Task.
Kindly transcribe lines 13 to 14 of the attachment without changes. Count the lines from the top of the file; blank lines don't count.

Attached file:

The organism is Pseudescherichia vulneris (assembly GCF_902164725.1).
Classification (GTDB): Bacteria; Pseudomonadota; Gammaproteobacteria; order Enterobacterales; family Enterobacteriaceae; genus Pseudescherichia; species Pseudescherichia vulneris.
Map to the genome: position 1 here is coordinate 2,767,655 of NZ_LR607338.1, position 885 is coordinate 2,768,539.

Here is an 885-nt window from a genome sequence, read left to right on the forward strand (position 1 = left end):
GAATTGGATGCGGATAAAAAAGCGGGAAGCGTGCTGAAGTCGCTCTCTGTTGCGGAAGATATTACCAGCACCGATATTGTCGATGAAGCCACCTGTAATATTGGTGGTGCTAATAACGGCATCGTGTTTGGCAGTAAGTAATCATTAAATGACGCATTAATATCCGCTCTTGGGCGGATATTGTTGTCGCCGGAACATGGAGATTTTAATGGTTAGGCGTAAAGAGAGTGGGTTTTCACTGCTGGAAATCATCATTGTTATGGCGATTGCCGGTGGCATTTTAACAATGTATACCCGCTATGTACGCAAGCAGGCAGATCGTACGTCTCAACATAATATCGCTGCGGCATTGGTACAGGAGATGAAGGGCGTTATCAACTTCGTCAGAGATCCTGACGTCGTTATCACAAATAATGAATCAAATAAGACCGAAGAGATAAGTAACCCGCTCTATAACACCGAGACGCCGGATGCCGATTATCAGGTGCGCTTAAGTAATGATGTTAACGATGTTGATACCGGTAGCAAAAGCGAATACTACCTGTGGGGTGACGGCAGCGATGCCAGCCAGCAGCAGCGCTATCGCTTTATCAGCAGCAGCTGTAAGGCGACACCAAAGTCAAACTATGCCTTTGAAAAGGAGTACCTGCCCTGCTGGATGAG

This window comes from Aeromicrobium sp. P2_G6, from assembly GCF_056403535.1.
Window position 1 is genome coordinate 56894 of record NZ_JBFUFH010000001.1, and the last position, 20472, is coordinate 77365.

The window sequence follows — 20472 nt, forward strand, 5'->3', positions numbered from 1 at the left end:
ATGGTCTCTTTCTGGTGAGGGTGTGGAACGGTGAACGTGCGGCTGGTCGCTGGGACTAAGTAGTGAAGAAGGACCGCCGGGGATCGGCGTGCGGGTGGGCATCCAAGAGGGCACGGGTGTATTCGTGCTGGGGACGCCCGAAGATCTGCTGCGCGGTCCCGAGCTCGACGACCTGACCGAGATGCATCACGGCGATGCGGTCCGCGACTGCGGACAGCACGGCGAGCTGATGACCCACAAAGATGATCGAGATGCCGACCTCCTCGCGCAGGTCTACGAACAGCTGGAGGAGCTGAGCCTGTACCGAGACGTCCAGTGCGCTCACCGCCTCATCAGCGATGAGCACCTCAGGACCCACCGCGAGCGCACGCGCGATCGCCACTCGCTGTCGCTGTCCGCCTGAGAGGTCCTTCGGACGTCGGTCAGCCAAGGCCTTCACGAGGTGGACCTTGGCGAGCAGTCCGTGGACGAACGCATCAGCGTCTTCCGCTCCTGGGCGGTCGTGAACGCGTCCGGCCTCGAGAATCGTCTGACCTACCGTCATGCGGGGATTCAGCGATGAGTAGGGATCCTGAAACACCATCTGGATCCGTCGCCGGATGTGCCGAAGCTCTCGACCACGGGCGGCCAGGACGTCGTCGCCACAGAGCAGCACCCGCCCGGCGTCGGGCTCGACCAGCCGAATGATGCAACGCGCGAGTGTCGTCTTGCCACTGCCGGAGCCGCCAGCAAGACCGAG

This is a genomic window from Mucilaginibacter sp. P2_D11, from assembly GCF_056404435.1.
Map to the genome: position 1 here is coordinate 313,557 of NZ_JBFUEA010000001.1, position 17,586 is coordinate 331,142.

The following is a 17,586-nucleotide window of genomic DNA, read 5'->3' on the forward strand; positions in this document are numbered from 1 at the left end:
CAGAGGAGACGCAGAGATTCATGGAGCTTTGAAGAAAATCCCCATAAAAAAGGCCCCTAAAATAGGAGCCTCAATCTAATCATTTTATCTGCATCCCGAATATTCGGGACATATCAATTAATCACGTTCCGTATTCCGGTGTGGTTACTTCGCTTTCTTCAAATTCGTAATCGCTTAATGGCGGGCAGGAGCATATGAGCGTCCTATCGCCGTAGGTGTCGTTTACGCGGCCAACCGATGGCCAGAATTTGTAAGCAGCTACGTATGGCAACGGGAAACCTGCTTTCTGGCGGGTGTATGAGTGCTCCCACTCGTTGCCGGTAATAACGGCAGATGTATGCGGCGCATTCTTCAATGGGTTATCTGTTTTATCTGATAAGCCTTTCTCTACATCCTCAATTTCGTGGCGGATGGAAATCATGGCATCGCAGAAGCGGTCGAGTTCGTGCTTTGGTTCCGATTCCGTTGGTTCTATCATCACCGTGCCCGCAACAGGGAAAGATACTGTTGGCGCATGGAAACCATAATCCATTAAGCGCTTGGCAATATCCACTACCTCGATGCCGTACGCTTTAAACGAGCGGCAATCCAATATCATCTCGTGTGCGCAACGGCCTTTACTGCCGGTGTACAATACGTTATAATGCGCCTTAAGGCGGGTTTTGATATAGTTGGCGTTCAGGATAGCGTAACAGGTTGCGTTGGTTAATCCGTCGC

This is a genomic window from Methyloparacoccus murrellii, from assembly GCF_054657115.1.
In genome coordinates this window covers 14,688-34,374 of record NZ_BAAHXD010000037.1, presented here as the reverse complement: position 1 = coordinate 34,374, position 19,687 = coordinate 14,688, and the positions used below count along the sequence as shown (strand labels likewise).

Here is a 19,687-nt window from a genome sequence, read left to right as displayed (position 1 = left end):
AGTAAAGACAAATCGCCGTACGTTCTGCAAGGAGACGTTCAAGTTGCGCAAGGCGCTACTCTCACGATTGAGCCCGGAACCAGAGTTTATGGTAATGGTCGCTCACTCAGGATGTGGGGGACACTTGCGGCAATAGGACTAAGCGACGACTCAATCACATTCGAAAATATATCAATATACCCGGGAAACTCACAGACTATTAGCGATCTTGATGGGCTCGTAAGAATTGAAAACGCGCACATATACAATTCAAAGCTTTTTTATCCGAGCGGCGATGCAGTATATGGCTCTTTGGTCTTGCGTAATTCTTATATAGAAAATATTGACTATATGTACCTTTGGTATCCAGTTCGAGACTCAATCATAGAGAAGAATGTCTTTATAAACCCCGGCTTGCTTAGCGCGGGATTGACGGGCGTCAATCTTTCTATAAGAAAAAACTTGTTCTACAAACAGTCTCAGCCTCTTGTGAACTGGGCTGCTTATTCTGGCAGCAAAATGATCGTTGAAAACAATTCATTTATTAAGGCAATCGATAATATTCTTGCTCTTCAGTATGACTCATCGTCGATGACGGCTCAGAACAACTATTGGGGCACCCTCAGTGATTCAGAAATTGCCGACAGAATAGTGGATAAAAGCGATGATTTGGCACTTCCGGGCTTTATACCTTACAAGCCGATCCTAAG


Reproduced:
CAGAGGAGACGCAGAGATTCATGGAGCTTTGAAGAAAATCCCCATAAAAAAGGCCCCTAAAATAGGAGCCTCAATCTAATCATTTTATCTGCATCCCGAATATTCGGGACATATCAATTAATCACGTTCCGTATTCCGGTGTGGTTACTTCGCTTTCTTCAAATTCGTAATCGCTTAATGGCGGGCAGGAGCATATGAGCGTCCTATCGCCGTAGGTGTCGTTTACGCGGCCAACCGATGGCCAGAATTTGTAAGCAGCTACGTATGGCAACGGGAAACCTGCTTTCTGGCGGGTGTATGAGTGCTCCCACTCGTTGCCGGTAATAACGGCAGATGTATGCGGCGCATTCTTCAATGGGTTATCTGTTTTATCTGATAAGCCTTTCTCTACATCCTCAATTTCGTGGCGGATGGAAATCATGGCATCGCAGAAGCGGTCGAGTTCGTGCTTTGGTTCCGATTCCGTTGGTTCTATCATCACCGTGCCCGCAACAGGGAAAGATACTGTTGGCGCATGGAAACCATAATCCATTAAGCGCTTGGCAATATCCACTACCTCGATGCCGTACGCTTTAAACGAGCGGCAATCCAATATCATCTCGTGTGCGCAACGGCCTTTACTGCCGGTGTACAATACGTTATAATGCGCCTTAAGGCGGGTTTTGATATAGTTGGCGTTCAGGATAGCGTAACAGGTTGCGTTGGTTAATCCGTCGC

This is a genomic window from Methyloparacoccus murrellii, from assembly GCF_054657115.1.